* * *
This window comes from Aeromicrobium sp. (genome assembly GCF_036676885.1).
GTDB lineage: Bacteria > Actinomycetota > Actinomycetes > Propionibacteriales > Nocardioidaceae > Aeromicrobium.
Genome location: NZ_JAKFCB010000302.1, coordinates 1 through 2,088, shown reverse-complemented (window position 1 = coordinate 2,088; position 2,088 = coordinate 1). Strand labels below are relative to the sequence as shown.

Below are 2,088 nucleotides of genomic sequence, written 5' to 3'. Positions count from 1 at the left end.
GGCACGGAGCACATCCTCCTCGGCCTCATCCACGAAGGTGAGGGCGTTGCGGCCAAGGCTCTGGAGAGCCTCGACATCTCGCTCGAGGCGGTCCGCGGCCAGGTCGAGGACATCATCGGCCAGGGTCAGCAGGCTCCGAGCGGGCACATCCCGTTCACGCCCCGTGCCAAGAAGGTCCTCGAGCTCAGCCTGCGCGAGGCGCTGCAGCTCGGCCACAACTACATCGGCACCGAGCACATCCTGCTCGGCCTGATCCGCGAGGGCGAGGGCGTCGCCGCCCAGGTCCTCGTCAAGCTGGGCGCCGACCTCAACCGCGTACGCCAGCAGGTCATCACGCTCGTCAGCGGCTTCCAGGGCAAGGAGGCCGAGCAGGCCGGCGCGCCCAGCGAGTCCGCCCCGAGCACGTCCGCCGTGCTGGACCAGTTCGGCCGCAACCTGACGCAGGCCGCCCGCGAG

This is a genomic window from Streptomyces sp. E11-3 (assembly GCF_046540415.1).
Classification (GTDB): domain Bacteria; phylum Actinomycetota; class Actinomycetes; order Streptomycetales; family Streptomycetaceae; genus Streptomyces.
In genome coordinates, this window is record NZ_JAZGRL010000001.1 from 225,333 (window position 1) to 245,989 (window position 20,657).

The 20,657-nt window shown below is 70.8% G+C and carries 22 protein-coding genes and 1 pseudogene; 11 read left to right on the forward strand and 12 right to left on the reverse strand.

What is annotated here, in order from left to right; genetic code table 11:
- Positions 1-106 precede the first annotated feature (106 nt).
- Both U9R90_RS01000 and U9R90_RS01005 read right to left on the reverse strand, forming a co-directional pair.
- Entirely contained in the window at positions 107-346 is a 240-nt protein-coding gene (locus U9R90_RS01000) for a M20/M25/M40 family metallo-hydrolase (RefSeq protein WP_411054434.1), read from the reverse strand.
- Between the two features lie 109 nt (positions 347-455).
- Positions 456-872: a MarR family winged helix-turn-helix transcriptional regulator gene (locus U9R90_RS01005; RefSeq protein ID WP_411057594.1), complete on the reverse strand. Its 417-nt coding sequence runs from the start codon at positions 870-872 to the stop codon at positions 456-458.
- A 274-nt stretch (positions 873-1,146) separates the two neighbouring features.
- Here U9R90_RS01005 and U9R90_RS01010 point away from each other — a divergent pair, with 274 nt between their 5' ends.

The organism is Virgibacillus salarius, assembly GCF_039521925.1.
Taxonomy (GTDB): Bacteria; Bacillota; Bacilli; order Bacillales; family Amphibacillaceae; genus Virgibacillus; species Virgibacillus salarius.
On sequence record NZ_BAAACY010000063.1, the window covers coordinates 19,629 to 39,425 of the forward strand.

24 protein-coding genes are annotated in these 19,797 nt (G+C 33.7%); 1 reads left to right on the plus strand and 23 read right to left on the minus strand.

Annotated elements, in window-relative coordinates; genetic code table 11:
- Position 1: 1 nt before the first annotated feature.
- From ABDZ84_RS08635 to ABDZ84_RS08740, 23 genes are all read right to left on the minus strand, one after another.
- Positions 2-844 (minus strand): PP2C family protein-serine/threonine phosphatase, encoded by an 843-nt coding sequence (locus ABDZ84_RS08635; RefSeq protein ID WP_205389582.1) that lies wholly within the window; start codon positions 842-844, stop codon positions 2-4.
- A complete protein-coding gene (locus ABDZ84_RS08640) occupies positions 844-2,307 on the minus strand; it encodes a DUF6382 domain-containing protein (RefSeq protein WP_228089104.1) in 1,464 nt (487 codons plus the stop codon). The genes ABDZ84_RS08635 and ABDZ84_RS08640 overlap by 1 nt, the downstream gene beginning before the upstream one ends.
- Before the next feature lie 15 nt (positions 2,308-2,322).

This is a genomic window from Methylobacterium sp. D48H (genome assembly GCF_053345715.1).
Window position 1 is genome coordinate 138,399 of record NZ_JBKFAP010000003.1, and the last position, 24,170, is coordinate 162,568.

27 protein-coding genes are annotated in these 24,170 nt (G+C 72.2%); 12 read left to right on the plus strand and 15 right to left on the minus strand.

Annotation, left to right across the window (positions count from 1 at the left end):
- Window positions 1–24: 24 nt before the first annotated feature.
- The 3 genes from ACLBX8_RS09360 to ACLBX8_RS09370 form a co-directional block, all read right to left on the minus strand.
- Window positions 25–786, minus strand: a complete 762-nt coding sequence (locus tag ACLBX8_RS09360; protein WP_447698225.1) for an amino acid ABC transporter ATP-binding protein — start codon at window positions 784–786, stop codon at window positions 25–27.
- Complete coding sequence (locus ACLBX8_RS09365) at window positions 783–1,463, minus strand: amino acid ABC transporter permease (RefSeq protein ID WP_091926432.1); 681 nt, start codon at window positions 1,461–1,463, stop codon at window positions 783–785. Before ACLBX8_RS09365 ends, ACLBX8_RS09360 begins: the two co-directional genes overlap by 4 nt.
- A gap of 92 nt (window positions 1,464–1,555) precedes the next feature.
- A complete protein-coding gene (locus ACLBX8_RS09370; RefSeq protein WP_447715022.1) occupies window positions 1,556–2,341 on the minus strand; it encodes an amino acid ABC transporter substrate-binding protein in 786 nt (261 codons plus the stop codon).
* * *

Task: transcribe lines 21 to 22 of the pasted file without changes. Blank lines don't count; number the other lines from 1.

24 protein-coding genes are annotated in these 19,797 nt (G+C 33.7%); 1 reads left to right on the plus strand and 23 read right to left on the minus strand.

Annotated elements, in window-relative coordinates; genetic code table 11: